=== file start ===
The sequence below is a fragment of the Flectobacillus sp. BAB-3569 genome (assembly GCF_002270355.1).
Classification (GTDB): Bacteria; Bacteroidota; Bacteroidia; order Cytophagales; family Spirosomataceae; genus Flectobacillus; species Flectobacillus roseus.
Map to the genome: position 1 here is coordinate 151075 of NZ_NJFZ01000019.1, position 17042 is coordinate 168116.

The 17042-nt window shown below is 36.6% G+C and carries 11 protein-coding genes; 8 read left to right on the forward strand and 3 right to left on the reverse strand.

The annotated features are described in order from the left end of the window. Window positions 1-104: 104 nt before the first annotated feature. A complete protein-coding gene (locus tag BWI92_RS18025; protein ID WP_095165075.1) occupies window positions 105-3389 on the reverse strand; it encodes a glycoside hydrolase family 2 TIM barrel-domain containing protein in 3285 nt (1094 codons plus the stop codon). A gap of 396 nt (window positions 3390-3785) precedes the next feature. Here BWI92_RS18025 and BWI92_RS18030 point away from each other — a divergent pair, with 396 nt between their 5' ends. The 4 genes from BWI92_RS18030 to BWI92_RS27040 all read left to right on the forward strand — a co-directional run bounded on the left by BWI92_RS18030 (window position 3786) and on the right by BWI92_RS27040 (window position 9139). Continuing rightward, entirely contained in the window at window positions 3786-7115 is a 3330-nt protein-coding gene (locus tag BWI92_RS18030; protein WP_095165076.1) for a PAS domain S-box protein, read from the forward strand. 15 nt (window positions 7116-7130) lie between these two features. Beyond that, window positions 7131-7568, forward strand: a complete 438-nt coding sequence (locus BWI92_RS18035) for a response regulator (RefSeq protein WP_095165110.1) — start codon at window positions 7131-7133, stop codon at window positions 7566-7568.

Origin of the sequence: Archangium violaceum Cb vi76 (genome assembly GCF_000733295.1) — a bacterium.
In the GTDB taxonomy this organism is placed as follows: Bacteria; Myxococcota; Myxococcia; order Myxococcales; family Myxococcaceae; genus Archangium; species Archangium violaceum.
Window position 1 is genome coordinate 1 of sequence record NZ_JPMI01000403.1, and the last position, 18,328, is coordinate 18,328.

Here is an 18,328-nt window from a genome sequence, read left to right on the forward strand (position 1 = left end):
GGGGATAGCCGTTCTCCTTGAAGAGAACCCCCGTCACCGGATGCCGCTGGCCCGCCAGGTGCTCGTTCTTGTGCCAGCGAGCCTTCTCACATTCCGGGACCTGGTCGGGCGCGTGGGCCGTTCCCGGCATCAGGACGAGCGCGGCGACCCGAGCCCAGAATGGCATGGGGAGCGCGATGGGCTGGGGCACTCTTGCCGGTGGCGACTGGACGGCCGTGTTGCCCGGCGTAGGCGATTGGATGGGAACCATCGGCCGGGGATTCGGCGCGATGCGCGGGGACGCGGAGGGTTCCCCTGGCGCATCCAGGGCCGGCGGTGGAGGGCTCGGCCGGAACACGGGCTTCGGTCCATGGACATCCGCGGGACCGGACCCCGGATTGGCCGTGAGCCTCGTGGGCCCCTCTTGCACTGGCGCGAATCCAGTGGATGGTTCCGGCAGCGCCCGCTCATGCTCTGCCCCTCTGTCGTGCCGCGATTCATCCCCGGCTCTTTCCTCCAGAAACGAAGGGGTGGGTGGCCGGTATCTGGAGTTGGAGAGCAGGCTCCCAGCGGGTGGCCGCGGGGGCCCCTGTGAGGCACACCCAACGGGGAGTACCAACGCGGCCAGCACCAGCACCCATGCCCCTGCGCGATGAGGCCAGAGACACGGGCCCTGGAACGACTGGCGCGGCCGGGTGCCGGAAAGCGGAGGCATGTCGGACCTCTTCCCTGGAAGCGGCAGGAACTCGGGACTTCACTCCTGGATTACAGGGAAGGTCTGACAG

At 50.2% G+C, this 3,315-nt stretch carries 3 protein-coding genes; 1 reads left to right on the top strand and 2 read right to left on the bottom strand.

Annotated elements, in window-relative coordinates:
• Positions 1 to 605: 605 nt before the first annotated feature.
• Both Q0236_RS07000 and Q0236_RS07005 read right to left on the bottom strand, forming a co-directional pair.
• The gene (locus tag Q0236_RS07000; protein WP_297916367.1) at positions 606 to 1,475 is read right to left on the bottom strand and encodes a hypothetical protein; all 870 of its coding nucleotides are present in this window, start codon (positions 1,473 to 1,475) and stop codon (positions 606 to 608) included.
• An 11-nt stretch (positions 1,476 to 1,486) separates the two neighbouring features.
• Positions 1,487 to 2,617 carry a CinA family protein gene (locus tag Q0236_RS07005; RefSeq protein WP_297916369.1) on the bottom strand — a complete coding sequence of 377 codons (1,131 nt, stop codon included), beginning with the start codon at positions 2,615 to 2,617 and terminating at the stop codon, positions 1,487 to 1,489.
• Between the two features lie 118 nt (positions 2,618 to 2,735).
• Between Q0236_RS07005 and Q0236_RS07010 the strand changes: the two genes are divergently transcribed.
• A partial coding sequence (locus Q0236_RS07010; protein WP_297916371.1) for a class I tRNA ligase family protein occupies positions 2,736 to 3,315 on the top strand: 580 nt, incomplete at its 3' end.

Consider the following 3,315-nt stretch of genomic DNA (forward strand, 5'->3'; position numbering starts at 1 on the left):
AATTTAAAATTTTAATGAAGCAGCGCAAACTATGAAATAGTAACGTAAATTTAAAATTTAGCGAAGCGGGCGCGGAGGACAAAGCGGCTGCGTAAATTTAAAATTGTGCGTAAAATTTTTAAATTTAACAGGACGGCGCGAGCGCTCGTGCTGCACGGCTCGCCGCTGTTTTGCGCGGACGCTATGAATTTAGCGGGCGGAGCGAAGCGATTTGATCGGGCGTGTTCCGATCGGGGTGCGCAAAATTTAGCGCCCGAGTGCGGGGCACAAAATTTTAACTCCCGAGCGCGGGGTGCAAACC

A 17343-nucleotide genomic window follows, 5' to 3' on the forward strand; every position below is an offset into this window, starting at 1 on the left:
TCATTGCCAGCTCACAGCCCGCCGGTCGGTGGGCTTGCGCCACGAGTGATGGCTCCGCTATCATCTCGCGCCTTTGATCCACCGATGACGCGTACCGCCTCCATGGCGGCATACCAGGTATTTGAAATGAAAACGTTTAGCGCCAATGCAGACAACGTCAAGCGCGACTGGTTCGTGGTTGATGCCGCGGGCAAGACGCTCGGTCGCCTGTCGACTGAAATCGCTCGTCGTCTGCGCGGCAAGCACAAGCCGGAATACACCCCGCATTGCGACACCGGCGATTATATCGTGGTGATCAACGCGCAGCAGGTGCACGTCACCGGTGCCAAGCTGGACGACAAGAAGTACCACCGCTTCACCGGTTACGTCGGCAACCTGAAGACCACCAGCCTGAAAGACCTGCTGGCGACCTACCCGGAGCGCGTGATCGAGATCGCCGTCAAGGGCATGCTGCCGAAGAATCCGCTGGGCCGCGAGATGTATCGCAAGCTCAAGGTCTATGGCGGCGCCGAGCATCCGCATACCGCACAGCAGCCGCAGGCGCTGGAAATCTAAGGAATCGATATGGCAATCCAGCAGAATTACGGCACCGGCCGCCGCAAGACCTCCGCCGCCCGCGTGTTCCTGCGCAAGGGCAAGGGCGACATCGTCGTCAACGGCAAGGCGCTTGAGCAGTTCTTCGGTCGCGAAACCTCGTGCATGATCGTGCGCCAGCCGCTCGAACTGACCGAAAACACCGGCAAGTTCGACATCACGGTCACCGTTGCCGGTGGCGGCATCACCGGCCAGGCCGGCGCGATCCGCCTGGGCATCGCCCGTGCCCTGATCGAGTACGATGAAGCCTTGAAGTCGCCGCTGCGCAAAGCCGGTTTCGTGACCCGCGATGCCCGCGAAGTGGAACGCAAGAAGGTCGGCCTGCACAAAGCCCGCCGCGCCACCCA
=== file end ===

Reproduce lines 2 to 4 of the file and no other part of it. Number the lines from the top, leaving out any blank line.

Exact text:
Classification (GTDB): Bacteria; Bacteroidota; Bacteroidia; order Cytophagales; family Spirosomataceae; genus Flectobacillus; species Flectobacillus roseus.
Map to the genome: position 1 here is coordinate 151075 of NZ_NJFZ01000019.1, position 17042 is coordinate 168116.

The 17042-nt window shown below is 36.6% G+C and carries 11 protein-coding genes; 8 read left to right on the forward strand and 3 right to left on the reverse strand.